We’ve used this space to urge area residents to vote, to register to vote and take part in elections. We think it’s the best way for residents to be involved in their community, but making sure they have a say in the election process.
We want to add to this by encouraging our readers to get to know the candidates in each race. Attend political forums, understand candidates’ positions on issues important to you and delve deep into why they are running for office.
Some studies have shown the reason many voters chose Donald Trump over Hillary Clinton in the previous presidential election was because Trump wasn’t Clinton. It had nothing to do with positions on issues, but rather the fact people were tired of Clintons in the political spotlight.
While popularity — or lack thereof — can win or lose an election, at the local level it needs to be more than popularity. We encourage all voters to explore the candidates running for office. Get answers to questions you have about their positions, their goals while in office, why they ran for that particular office, and more.
Find the kind of candidate you can vote for. We’re not asking anyone to join a campaign or start a chant, we want our citizens to make sound decisions while voting.
If a candidate’s answers don’t synchronize with yours, he or she is not the one. If all the candidates’ answers aren’t aligned, take your time, ask more questions.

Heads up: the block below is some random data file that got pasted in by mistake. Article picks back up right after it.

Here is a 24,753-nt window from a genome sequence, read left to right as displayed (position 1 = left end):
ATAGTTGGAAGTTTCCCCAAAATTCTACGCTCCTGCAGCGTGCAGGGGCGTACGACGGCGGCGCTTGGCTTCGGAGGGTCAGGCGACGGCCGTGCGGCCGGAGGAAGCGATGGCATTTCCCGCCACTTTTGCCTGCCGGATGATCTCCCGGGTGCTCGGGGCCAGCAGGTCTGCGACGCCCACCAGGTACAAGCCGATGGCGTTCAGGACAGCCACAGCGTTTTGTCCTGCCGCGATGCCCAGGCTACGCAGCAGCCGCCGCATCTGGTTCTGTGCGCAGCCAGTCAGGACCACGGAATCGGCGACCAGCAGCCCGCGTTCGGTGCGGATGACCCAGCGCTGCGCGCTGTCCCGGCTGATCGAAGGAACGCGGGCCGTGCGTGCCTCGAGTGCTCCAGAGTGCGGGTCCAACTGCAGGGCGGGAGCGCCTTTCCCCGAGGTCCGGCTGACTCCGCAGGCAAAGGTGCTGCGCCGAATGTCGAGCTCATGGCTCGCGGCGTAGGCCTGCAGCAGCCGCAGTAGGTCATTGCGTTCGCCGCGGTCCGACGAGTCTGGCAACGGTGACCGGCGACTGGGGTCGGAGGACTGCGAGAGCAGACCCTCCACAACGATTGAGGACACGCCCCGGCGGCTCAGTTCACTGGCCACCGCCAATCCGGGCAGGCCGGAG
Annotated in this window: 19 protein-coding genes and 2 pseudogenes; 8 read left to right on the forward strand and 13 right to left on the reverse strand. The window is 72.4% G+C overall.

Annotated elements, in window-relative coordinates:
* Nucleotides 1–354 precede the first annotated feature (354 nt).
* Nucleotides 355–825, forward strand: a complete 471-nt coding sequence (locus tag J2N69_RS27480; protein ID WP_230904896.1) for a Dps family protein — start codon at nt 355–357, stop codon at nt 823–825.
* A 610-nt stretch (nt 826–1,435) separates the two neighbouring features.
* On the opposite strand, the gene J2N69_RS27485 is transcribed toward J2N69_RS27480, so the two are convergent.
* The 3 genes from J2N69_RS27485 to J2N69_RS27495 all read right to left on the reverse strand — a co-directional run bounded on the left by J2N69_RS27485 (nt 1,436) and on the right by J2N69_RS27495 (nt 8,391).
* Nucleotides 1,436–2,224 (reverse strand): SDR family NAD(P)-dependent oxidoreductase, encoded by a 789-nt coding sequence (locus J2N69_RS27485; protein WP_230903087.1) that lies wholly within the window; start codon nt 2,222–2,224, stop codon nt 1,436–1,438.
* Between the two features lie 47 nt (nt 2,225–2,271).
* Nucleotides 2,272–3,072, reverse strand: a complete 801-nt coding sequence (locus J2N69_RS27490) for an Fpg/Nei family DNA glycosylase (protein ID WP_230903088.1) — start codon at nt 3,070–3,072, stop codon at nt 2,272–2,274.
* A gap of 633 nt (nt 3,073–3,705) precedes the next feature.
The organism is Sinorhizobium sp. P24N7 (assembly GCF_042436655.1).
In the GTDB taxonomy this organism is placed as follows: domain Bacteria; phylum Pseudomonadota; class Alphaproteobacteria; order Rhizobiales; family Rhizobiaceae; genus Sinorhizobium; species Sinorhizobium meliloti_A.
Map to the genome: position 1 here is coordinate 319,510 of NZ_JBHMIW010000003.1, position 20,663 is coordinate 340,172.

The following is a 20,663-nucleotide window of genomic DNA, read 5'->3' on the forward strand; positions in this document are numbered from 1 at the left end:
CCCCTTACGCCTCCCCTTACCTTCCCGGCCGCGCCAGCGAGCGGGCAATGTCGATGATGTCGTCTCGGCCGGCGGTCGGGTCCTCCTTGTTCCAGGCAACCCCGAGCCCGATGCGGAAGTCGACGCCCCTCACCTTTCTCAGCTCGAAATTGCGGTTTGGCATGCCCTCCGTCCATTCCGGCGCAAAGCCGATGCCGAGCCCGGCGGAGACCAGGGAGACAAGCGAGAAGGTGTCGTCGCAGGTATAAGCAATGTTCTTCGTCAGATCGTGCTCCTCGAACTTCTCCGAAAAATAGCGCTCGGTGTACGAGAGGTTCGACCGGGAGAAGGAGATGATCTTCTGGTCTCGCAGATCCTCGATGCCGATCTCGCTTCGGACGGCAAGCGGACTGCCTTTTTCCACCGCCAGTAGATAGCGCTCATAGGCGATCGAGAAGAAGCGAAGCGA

The importance is paramount. If people are going to vote in an election, they should do their homework on the choices. Unfortunately too many people make quick choices when it comes to their votes. The vote for their neighbor, or they hear the candidate was nice to puppies. It’s why incumbents have an advantage. People know the name.
But it’s more than that. People are quick to get angry when the candidate they voted for doesn’t perform in office the way the voter expected. Or, a campaign promise doesn’t get accomplished. The reason for the anger is often because the voter heard the message — but didn’t dive deep enough in to how the candidate would effect the change.
As voters, we have a right to ask followup questions to the candidates’ answers. Dig in. Find your candidate. This isn’t a talent competition or a popularity contest. Where does the candidate stand on taxes? On expansion? On infrastructure? On this program or that program?
Indifference isn’t the answer. Neither is popularity — which might work OK in larger political arenas, but not in local elections. Democracy works at the local level. So let’s make sure we ask the important questions of our candidates.
Also, once becoming an informed citizen make sure to vote. We all need to do our part.